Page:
Trying to decipher the truth in any situation is not always so easy, Omand admits. In particular, the exploitation of confirmation bias on social media is one of the many things that troubles him about the internet. He gives as an example the Trump election campaign back in 2016 where, he says, a story came out on social media and people started thinking it might be true, then wished it were true, and finally assumed that it was true.

“You’re not conscious you’re doing it,” he says, speaking before the result of the current US presidential election was known. “The more something gets repeated, the more you tend to treat it as if was true. It’s the only explanation I can come up with for perfectly ordinary people believing some of the extraordinary stories about Trump’s [former] opponent Hilary Clinton, such as the Pizzagate affair in which people came to believe she and an associate were involved with a satanic paedophile ring, meeting in the basement of a pizza parlour, said to be revealed by coded messages in hacked emails. It was believed to the point where some guy with a gun actually went to the pizza parlour to try and rescue the children. Of course, there were no children to rescue, not even a basement.”

The problem is, says Omand, we can’t censor our way out of disinformation on social media. “We are completely dependent socially and economically on the internet. So how do we manage the risk? Well, one thing we can do is start in schools to educate kids in critical thinking. It’s not hard. So they become much more sceptical, and they want to check things out rather than swallowing the latest line that gets pushed at them.”

These days intelligence officers have to think about how they can counter threats that didn’t exist in what Omand calls “the old days”. By that he means 20 years ago, when political campaigns were mainly fought by party political broadcasts on TV and street posters everybody could see. Now, though, through the internet it’s possible to tell one story to one lot of voters and and a different story to others.

Much of the disinformation threat comes from Russia, he says. “The Americans keep warning, keep uncovering, and it gets more sophisticated as well. They uncovered some of things [Russia] was doing in the 2016 presidential election. We don’t know what happened in the Scottish referendum, if anything. We don’t know what happened in the EU referendum, if anything, because our government doesn’t seem to want to know, so we haven’t had the sort of really intensive investigation the Americans have had by going through all the data from the internet companies and discovering all these fake websites and bots that have been amplifying tweets and so on.”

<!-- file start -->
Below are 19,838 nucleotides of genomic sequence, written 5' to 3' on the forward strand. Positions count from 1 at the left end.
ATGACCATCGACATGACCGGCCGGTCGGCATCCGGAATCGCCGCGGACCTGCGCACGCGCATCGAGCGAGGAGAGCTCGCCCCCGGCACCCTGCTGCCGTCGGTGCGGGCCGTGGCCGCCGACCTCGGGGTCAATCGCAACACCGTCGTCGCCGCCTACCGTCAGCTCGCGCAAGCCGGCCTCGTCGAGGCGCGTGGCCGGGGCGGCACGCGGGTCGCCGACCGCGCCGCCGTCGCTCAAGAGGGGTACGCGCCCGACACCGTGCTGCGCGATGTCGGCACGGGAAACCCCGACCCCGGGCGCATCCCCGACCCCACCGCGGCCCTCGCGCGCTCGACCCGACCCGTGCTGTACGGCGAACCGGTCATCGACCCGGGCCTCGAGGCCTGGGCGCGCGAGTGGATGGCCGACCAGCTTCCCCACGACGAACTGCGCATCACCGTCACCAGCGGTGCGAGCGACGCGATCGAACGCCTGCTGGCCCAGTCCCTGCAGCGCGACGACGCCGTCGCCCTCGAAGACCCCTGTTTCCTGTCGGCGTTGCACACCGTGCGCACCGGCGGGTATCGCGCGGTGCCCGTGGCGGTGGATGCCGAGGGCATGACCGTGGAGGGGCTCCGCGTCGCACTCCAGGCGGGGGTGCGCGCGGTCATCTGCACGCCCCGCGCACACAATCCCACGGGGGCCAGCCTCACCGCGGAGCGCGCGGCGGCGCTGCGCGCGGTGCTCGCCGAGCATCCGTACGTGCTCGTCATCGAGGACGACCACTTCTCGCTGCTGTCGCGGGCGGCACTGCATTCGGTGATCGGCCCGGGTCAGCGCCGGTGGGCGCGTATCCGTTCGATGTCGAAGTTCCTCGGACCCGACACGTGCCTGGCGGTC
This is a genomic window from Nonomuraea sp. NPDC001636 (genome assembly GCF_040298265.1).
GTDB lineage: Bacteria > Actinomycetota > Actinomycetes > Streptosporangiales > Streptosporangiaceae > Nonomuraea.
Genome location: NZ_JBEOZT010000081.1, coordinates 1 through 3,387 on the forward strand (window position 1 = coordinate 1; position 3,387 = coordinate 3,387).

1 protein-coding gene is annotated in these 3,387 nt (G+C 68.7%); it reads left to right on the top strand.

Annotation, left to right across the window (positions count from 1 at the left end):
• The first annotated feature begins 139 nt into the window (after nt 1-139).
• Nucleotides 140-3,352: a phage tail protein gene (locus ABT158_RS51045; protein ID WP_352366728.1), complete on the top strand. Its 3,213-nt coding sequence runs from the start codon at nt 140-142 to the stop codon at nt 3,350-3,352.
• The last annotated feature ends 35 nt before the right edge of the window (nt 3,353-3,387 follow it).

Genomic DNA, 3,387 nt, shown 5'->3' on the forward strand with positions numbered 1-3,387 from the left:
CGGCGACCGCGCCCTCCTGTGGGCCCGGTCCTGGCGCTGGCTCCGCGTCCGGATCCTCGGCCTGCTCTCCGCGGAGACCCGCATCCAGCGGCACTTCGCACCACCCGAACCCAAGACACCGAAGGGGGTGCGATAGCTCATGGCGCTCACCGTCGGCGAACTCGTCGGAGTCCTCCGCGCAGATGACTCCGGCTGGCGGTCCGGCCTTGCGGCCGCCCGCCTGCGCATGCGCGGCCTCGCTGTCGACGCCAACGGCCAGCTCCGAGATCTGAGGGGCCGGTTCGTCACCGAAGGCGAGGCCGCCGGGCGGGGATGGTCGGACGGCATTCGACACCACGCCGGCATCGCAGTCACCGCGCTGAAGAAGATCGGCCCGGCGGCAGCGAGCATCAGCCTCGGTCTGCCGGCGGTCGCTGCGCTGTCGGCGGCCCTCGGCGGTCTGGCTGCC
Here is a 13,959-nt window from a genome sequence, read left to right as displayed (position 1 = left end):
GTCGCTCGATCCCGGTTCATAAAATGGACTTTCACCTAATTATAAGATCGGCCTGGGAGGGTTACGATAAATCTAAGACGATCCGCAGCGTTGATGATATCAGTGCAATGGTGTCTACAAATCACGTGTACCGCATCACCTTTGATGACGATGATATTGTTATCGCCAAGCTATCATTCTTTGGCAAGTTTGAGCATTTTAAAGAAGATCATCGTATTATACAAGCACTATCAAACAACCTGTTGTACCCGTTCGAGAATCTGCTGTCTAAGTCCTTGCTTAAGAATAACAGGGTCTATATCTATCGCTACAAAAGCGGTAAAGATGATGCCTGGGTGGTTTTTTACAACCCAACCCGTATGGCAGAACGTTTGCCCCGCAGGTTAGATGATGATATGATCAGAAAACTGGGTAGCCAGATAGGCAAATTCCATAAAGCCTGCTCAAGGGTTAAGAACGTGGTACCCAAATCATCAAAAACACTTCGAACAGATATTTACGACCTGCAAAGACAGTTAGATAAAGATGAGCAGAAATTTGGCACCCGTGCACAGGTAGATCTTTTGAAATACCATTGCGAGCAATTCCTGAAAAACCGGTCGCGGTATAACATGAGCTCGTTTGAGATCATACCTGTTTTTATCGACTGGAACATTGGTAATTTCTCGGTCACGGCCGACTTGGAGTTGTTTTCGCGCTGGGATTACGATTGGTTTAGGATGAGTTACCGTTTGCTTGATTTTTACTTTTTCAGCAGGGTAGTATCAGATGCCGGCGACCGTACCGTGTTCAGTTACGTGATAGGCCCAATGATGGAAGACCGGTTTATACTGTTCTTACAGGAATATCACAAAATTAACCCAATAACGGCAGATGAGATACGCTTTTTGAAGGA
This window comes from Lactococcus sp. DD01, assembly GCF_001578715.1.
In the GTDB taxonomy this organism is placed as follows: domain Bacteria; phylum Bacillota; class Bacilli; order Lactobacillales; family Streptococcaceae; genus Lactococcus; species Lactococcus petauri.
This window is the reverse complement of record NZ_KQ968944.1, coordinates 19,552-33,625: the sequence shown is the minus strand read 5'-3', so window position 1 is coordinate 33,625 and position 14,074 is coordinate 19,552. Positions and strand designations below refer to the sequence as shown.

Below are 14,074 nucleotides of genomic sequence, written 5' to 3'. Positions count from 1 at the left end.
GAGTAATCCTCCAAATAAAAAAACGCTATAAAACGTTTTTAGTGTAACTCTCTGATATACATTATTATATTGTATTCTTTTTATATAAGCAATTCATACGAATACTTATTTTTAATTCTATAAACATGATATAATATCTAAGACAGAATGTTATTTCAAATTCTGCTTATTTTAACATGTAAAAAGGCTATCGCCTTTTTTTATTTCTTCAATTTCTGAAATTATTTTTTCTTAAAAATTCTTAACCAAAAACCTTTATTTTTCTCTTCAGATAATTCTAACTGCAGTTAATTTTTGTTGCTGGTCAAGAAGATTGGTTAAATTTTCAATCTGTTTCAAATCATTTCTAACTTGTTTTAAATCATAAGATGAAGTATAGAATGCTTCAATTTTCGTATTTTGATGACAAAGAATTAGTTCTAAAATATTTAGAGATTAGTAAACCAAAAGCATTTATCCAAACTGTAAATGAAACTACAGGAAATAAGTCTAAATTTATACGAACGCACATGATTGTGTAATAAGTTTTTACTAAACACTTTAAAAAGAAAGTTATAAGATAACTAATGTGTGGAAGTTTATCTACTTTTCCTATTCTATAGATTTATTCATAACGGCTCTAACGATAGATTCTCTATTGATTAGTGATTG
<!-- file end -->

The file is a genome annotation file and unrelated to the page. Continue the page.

Omand has structured his book as a series of lessons on thinking like a spy, based on his experience of 50 years in the intelligence trade. But even with all the sophisticated technology now at the disposal of spies, he believes they can also learn from the wisdom of Buddhism.

He writes that Buddhists believe there are three poisons – anger, attachment and ignorance – that cripple the mind. Anger can distort perceptions of what’s true and what’s false, while attachment to old ideas blinds us to threatening developments. “But it is ignorance that is the most damaging mental poison. The purpose of intelligence analysis is to reduce such ignorance, thereby improving our capacity to make sensible decisions and better choices in our everyday lives.”

But by writing a book detailing how spies think, isn’t it letting our enemies know the thought processes we use?

“Well, I suspect they worked it out for themselves. In once sense I wouldn’t mind if they did, because the one thing you don’t want in this rather dangerous chaotic world is miscalculations. I don’t want President Putin miscalculating what the risks really are of interfering in Georgia or Estonia or wherever else it might be, and if he follows this kind of rational, critical reasoning he would come to the conclusion that some of this stuff is dangerous and it might come back and bite him, and so it’s better not start.”

*Read our interview with former Irish president Mary McAleese and the Irish peace process in the Features section of How Spies Think by David Omand is published by Viking in hardback, ebook and audio book